Thank you for sharing your story and at the same time, you have helped share my story.

  7. Hi Margaret,

    I just finished your book, which I bought coming back from my honeymoon in Taiwan. My husband is from there and I am Italian. We both lived in US (I moved two years ago from Rome). I loved your book and although I am not Japanese and I am living in US in 2011 I feel a feeling of familiarity with the struggles of your characters. I also wonder which kind of mother I will be when I have children. Adapting to a new country is liberating, hard and many other things. Your book communicates all these mixed feelings very well.


  8. I too am a half-Japanese, all-American woman, and as such I’ve never had the experience before of reading about characters so much like myself so thank you so much for your honest and acute portrayal of what it’s like. It’s absolutely uncanny how many details you included about the relationship between Shoko-san and Sue I could relate to on an almost first-hand basis. I thought it was only me who owned this unique experience, but always wondered if other half-Japanese girls went through the same. Maybe we should start a support group! Anyway, aside from thanking you for such an enjoyable and relateable work, the main reason I came to your website was to see if your book had been translated into Japanese. If it has, I would love to buy a copy for my mother. You’ve somehow said things that I couldn’t, and I know she’d understand it better if she could read it in her mother tongue. Thanks again! Monica Thomas

    1. Thanks! I’m so glad to know I’m not the only one!
      It is not in Japanese currently, unfortunately. Keep checking back! I’ll post it on the front page or something if it ever sells to Japan.

  9. Thanks again for sharing your book, and for the quick reply! I hope your publisher will consider the potential for selling a Japanese or bi-lingual version of your book here in the States as well as abroad. There are many Japanese post-war brides like my mom whose stories are very similar to Shoko’s. My mom learned just enough English to pass the citizenship test and that’s as far as she got with it, which is how it’s been with many of her friends who came her from Japan. Maybe I’ll get her the audio CD and see how that goes! All the best to you, it’s great to see you’re enjoying such success for such an endearing work! Monica Thomas

  10. Just finished your book – How to Be an American Housewife. I read it in two days! I love the mother daughter relationship. I am going to buy my 15 YO daughter a copy so she can read it also, and we can discuss it. (We read books together). I LOVE the characters. Please tell me you are going to have a part two??? I want to see how Shoko feels when she returns to Japan. I would also like for Mike go to Japan to find his (birth) father’s family. Also, what did Mike mean when he said told Shoko “it explained alot” when he learned that Charlie was not his birth father??? How did you come up with the Mormon angle?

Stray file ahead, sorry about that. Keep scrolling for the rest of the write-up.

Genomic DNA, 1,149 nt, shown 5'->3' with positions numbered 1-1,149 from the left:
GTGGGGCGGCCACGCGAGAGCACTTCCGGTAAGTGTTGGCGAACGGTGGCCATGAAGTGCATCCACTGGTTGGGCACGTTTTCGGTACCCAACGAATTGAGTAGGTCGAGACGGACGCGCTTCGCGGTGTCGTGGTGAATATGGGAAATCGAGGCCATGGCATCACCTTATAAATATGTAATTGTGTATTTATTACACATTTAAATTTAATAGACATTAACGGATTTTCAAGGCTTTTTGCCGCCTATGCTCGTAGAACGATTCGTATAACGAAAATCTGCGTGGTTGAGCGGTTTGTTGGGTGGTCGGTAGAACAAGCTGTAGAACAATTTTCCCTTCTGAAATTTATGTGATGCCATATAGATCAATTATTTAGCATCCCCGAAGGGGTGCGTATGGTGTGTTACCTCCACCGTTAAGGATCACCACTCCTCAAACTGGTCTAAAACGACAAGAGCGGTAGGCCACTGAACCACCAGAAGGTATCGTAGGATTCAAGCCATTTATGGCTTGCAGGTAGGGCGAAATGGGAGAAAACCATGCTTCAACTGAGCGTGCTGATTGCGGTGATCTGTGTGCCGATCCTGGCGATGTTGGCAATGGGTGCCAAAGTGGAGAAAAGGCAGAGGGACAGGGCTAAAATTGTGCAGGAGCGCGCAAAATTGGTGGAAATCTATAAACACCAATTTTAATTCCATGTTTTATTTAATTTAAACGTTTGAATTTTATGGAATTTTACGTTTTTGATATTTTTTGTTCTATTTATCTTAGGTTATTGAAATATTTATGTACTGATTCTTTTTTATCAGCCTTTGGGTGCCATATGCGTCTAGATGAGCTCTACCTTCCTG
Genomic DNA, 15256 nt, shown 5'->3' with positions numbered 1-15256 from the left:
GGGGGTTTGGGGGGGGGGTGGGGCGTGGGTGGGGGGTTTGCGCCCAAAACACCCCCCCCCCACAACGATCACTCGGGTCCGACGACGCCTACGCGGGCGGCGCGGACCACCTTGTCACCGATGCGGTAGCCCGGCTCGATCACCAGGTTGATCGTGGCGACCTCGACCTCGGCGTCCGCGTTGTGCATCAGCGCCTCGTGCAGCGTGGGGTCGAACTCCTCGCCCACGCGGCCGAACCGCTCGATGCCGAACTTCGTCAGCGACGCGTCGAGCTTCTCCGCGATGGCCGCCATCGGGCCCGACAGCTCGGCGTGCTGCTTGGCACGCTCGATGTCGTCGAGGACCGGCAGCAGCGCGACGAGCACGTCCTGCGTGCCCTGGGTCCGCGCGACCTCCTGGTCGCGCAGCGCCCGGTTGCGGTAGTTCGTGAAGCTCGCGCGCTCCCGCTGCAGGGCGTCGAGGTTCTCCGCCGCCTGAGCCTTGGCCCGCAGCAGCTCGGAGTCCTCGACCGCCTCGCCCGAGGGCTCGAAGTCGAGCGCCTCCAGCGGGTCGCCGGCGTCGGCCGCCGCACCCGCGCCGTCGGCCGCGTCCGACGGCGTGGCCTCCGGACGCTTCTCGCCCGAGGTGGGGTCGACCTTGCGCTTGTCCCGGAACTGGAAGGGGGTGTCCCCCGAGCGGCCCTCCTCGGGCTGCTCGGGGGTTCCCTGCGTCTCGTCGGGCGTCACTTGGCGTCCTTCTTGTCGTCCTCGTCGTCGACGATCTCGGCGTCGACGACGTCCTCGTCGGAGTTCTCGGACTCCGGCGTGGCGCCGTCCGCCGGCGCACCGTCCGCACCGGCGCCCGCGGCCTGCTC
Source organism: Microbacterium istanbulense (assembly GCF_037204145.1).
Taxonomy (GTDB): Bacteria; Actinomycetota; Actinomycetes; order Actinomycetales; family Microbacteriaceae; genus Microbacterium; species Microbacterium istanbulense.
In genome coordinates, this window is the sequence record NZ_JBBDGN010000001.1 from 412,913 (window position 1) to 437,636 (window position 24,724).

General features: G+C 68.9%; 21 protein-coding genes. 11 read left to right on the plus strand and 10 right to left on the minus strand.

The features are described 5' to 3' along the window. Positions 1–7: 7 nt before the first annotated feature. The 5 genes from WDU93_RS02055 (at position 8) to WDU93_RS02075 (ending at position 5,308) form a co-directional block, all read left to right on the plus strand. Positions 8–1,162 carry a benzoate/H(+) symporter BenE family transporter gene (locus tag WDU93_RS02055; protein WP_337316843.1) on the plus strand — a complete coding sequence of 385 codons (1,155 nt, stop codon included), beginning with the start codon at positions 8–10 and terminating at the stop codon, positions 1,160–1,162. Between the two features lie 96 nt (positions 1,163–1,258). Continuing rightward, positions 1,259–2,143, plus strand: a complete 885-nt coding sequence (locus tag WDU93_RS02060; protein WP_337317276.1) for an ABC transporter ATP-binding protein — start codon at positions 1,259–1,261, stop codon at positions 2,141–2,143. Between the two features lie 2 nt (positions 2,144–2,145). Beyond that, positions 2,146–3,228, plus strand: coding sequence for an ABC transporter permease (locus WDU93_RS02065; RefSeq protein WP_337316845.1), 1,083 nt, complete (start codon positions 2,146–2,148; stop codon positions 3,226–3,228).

11. I loved the dynamics of the characters in this book. The non-fictional element just enhanced this story even more! I am so glad I recommended this book for my bookclub because it deals with relationships, hardship, culture, and the power of a family’s love. I cannot wait to discuss this book!

  12. First, I loved the book. However, I was surprised at Sue’s response when
    Shoko visited her at work. Was Sue embarrassed for her co-workers to meet
    her mother? I spoke to a friend whose mother is a foreigner about this. She
    said that she had a lot of guilt because she intentionally kept her mother away from her friends. Was that something you tried to infer?

  13. I couldn’t put the book down and read it in two days! I was born in Tokyo, Japan and came to US with my parents when I was 3. I feel we have alot in common! Most Asian and Caucasian think I look half caucasian which is interesting. My parents are from Kumamoto City, Japan. Maybe our relatives know each other! Wouldn’t that be neat! I have not met anyone in the midwest from Kumamoto. My grandfather, Kihara, was a doctor and his son who is a doctor owns Kihara Hospital.
    Thank you for writing this book. My mother died six yrs, ago, and this story helps me understand my parents even more. I wept when your parents couldn’t help you with your Science Fair Project. I went through similar experiences. How great to know I am not alone!! You are a gifted writer and please write more!!!

  14. I just finished your book this evening. I haven’t had a book that I couldn’t put down in a long time! I started last night, finished it tonight. I am now sad because I have nothing else to read…. My heart belongs to San Diego. Where exactly did you place Shoko and Charlies house? I thought she mentioned the town but it didn’t sound familiar. My mom grew up in Casa De Oro (Spring Valley) And my granparents still live on an acre there. They have a huge Jacaranda tree, that I have loved since my childhood. I grew up in Vista